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Toshiba plumbs six-year low after US$4.5b loss forecast

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Toshiba Corp fell to the lowest in more than six years in Tokyo after forecasting a record 550 billion yen (S$6.32 billion) loss and announcing plans to cut more jobs as it restructures businesses.

[TOKYO] Toshiba Corp fell to the lowest in more than six years in Tokyo after forecasting a record 550 billion yen (S$6.32 billion) loss and announcing plans to cut more jobs as it restructures businesses.

The shares fell as much as 11 per cent to 225.8 yen, dropping to their lowest since March 2009 on an intraday basis. That slump followed a decline of 9.8 percent on Monday.

Toshiba has been dogged by an accounting scandal, prompting the company to consider third-party alliances for some units and a restructure of the business that makes TVs and PCs.

President Masashi Muromachi is considering options such as listing the memory chip division or selling a stake in a medical equipment unit after restating earnings across seven years.

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"Considering how bad things have gotten, this level of restructuring is the least they can do," said Mitsushige Akino, Tokyo-based executive officer at Ichiyoshi Asset Management Co, which doesn't hold Toshiba shares.

"They need to do more, but it's not as simple as cutting people and closing unprofitable businesses. The questions is what will the results be two years after the restructuring."

The projected net loss for this fiscal year includes 260 billion yen in taxes because of a reversal of deferred income- tax assets, it said in a statement on Monday.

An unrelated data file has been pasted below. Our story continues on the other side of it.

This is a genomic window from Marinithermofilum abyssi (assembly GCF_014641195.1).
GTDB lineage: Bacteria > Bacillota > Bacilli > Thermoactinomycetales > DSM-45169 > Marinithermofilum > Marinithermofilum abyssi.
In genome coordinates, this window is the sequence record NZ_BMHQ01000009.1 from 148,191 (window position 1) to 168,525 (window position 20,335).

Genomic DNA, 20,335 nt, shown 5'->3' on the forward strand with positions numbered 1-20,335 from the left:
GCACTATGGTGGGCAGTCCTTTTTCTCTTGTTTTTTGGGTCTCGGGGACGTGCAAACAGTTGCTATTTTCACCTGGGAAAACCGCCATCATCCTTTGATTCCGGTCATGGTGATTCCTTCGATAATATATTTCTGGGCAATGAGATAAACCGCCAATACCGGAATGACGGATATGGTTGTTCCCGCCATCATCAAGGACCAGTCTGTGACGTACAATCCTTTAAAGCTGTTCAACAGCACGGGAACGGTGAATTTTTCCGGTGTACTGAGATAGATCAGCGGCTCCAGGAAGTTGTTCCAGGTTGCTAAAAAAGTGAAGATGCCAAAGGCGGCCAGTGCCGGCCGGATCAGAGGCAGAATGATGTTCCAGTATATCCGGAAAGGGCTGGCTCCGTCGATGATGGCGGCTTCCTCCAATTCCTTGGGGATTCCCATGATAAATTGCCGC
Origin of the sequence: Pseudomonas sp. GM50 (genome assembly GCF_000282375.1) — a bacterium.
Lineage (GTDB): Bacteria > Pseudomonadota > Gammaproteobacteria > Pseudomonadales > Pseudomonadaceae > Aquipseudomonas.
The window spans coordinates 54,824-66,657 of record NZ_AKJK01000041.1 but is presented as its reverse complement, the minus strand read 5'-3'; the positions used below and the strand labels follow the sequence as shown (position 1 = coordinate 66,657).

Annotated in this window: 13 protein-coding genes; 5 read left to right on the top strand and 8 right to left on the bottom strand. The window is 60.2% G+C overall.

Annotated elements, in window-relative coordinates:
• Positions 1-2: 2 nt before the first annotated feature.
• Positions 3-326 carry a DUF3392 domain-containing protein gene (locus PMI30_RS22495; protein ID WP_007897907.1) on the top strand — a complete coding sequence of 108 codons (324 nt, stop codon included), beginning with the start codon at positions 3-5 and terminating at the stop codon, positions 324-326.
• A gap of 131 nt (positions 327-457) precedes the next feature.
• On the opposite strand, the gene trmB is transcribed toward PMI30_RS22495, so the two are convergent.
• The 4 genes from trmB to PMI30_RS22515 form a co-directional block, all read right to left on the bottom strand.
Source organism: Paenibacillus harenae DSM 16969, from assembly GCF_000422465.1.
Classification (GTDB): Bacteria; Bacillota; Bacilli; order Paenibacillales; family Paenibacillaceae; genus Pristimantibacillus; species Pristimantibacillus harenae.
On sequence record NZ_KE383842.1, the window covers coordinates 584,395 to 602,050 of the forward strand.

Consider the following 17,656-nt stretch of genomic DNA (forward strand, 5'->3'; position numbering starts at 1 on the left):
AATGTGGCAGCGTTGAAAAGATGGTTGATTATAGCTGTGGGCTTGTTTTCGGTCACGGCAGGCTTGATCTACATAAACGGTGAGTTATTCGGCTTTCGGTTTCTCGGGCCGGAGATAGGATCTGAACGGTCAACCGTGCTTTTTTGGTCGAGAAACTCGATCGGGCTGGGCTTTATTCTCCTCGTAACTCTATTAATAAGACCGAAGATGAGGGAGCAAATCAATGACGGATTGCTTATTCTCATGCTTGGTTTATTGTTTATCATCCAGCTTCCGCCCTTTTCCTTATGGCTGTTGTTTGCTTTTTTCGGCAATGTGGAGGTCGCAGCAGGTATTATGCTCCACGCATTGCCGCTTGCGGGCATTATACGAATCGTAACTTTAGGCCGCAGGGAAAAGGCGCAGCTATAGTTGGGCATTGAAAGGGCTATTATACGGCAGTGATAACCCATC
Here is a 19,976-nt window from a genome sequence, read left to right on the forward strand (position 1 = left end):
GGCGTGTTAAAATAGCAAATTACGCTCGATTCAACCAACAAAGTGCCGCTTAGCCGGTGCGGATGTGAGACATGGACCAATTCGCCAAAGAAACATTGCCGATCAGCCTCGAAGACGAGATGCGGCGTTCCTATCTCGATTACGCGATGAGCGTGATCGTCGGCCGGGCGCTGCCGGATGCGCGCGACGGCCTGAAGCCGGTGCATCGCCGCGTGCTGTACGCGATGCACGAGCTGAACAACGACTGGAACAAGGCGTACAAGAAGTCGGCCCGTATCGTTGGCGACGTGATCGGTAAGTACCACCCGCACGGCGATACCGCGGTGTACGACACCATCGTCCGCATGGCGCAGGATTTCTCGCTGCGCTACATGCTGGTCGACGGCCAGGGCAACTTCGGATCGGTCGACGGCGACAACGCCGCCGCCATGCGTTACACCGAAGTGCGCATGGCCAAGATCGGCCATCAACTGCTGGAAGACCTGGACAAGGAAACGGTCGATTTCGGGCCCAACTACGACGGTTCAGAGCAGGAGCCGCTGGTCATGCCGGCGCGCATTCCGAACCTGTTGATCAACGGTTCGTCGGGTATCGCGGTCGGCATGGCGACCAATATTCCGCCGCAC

The forecast doesn't include possible impairment of goodwill and fixed assets at the company's nuclear power systems business because Toshiba is still checking that, it said.

NEW MANAGEMENT

The company said on Monday it will consider the sale of property and investments after earlier selling its holding in elevator maker Kone Oyj. Other plans include accounting training, corporate governance reviews, management seminars and an evaluation system for the president and chief executive officer.

Mr Muromachi is working with new management after former presidents Hisao Tanaka, Norio Sasaki and Atsutoshi Nishida resigned in July to take responsibility for the accounting irregularities. The company said it would seek damages in a lawsuit against former executives, including the three and two former chief financial officers, over their role in the scandal.

"I will do my utmost in leading the implementation of the recovery plan for a rebirth of Toshiba and recovery of everyone's trust," Mr Muromachi told reporters on Monday in Tokyo.

Toshiba itself still faces lawsuits from shareholders, while it has vowed to avoid recurrence by bringing in more outside directors and cut executive pay. Regulators have yet to announce the results of probes seeking evidence for possible criminal prosecutions of former executives.

In addition to workforce cuts in the lifestyle business, the company will reduce its corporate division by 1,000 people and chip operations by 2,800 workers.

Toshiba had about 198,700 employees as of March 31, the lowest since at least 2009, according to data compiled by Bloomberg.

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